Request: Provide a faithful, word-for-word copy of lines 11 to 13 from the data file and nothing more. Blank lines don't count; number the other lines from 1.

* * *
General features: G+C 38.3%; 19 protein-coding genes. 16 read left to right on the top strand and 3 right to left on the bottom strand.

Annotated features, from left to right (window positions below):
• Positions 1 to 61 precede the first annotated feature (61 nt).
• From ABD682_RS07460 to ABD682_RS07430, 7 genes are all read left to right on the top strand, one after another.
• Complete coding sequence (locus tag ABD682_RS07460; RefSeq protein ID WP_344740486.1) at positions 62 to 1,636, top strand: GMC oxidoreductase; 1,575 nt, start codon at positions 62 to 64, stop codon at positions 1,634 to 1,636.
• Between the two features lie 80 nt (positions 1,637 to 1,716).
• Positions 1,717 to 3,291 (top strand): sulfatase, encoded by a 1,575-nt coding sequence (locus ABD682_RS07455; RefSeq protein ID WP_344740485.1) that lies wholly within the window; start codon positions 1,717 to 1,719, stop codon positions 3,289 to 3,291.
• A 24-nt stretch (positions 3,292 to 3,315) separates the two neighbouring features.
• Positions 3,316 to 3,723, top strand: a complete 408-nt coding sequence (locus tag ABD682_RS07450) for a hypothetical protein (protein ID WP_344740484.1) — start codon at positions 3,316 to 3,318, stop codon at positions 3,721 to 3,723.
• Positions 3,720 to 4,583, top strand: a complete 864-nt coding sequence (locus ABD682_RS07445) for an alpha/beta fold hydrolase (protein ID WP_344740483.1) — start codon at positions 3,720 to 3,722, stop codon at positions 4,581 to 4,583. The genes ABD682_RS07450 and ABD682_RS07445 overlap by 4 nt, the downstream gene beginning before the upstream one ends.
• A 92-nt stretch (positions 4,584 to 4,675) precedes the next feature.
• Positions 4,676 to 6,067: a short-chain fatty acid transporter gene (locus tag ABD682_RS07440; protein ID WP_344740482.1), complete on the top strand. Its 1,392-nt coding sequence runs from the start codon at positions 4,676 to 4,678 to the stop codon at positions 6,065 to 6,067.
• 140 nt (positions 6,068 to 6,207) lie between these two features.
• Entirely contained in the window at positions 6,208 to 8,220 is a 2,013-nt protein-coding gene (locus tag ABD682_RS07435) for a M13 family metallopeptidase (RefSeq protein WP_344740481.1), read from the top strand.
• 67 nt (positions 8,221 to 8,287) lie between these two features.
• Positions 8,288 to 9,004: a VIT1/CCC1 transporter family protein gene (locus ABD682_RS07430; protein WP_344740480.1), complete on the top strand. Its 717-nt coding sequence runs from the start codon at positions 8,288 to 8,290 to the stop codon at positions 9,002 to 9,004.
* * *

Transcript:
• A 92-nt stretch (positions 4,584 to 4,675) precedes the next feature.
• Positions 4,676 to 6,067: a short-chain fatty acid transporter gene (locus tag ABD682_RS07440; protein ID WP_344740482.1), complete on the top strand. Its 1,392-nt coding sequence runs from the start codon at positions 4,676 to 4,678 to the stop codon at positions 6,065 to 6,067.
• 140 nt (positions 6,068 to 6,207) lie between these two features.